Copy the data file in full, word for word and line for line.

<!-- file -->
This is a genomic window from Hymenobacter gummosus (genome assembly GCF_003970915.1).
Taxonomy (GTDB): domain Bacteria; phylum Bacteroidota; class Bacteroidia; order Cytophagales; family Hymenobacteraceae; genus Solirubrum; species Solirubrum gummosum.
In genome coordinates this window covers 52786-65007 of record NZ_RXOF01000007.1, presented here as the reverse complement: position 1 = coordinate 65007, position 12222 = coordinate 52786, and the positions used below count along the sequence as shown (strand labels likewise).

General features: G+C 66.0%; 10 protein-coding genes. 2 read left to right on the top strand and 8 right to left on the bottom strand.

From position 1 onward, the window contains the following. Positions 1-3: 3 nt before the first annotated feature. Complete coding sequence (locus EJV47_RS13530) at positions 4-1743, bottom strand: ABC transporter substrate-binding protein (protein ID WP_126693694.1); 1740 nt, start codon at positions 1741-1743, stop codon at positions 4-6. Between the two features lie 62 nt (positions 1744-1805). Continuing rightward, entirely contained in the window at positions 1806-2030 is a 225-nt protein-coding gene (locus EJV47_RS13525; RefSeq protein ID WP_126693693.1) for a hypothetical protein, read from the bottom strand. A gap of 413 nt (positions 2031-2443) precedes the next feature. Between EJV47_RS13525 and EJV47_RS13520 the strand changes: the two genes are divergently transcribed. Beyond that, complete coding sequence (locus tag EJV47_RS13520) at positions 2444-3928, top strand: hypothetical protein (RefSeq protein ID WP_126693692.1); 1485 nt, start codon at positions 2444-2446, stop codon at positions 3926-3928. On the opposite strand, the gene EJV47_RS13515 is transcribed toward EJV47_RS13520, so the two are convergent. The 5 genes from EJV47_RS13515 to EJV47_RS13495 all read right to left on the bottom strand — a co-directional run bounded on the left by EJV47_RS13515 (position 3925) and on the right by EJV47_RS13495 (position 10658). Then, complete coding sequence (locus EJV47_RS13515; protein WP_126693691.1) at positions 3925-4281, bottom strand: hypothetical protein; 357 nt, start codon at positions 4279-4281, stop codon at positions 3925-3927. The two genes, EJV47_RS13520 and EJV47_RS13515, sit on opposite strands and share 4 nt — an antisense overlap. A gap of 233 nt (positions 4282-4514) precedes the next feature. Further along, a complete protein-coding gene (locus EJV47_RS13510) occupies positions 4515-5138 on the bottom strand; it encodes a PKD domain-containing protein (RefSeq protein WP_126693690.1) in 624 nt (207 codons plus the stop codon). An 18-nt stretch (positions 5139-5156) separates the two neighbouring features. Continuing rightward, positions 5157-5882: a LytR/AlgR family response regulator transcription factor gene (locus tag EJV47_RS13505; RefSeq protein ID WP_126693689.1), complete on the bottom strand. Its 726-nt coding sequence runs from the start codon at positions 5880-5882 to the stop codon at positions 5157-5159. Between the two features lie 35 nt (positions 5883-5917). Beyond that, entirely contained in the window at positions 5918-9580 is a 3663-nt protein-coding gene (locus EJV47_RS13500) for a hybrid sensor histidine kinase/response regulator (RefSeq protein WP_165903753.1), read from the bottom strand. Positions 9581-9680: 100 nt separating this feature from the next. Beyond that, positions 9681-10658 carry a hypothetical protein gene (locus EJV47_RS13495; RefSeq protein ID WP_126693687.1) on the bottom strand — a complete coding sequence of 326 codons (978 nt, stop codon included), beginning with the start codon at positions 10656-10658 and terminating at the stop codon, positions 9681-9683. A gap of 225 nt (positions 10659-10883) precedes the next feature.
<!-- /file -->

This is a genomic window from Hymenobacter gummosus (genome assembly GCF_003970915.1).
Taxonomy (GTDB): domain Bacteria; phylum Bacteroidota; class Bacteroidia; order Cytophagales; family Hymenobacteraceae; genus Solirubrum; species Solirubrum gummosum.
In genome coordinates this window covers 52786-65007 of record NZ_RXOF01000007.1, presented here as the reverse complement: position 1 = coordinate 65007, position 12222 = coordinate 52786, and the positions used below count along the sequence as shown (strand labels likewise).

General features: G+C 66.0%; 10 protein-coding genes. 2 read left to right on the top strand and 8 right to left on the bottom strand.

From position 1 onward, the window contains the following. Positions 1-3: 3 nt before the first annotated feature. Complete coding sequence (locus EJV47_RS13530) at positions 4-1743, bottom strand: ABC transporter substrate-binding protein (protein ID WP_126693694.1); 1740 nt, start codon at positions 1741-1743, stop codon at positions 4-6. Between the two features lie 62 nt (positions 1744-1805). Continuing rightward, entirely contained in the window at positions 1806-2030 is a 225-nt protein-coding gene (locus EJV47_RS13525; RefSeq protein ID WP_126693693.1) for a hypothetical protein, read from the bottom strand. A gap of 413 nt (positions 2031-2443) precedes the next feature. Between EJV47_RS13525 and EJV47_RS13520 the strand changes: the two genes are divergently transcribed. Beyond that, complete coding sequence (locus tag EJV47_RS13520) at positions 2444-3928, top strand: hypothetical protein (RefSeq protein ID WP_126693692.1); 1485 nt, start codon at positions 2444-2446, stop codon at positions 3926-3928. On the opposite strand, the gene EJV47_RS13515 is transcribed toward EJV47_RS13520, so the two are convergent. The 5 genes from EJV47_RS13515 to EJV47_RS13495 all read right to left on the bottom strand — a co-directional run bounded on the left by EJV47_RS13515 (position 3925) and on the right by EJV47_RS13495 (position 10658). Then, complete coding sequence (locus EJV47_RS13515; protein WP_126693691.1) at positions 3925-4281, bottom strand: hypothetical protein; 357 nt, start codon at positions 4279-4281, stop codon at positions 3925-3927. The two genes, EJV47_RS13520 and EJV47_RS13515, sit on opposite strands and share 4 nt — an antisense overlap. A gap of 233 nt (positions 4282-4514) precedes the next feature. Further along, a complete protein-coding gene (locus EJV47_RS13510) occupies positions 4515-5138 on the bottom strand; it encodes a PKD domain-containing protein (RefSeq protein WP_126693690.1) in 624 nt (207 codons plus the stop codon). An 18-nt stretch (positions 5139-5156) separates the two neighbouring features. Continuing rightward, positions 5157-5882: a LytR/AlgR family response regulator transcription factor gene (locus tag EJV47_RS13505; RefSeq protein ID WP_126693689.1), complete on the bottom strand. Its 726-nt coding sequence runs from the start codon at positions 5880-5882 to the stop codon at positions 5157-5159. Between the two features lie 35 nt (positions 5883-5917). Beyond that, entirely contained in the window at positions 5918-9580 is a 3663-nt protein-coding gene (locus EJV47_RS13500) for a hybrid sensor histidine kinase/response regulator (RefSeq protein WP_165903753.1), read from the bottom strand. Positions 9581-9680: 100 nt separating this feature from the next. Beyond that, positions 9681-10658 carry a hypothetical protein gene (locus EJV47_RS13495; RefSeq protein ID WP_126693687.1) on the bottom strand — a complete coding sequence of 326 codons (978 nt, stop codon included), beginning with the start codon at positions 10656-10658 and terminating at the stop codon, positions 9681-9683. A gap of 225 nt (positions 10659-10883) precedes the next feature.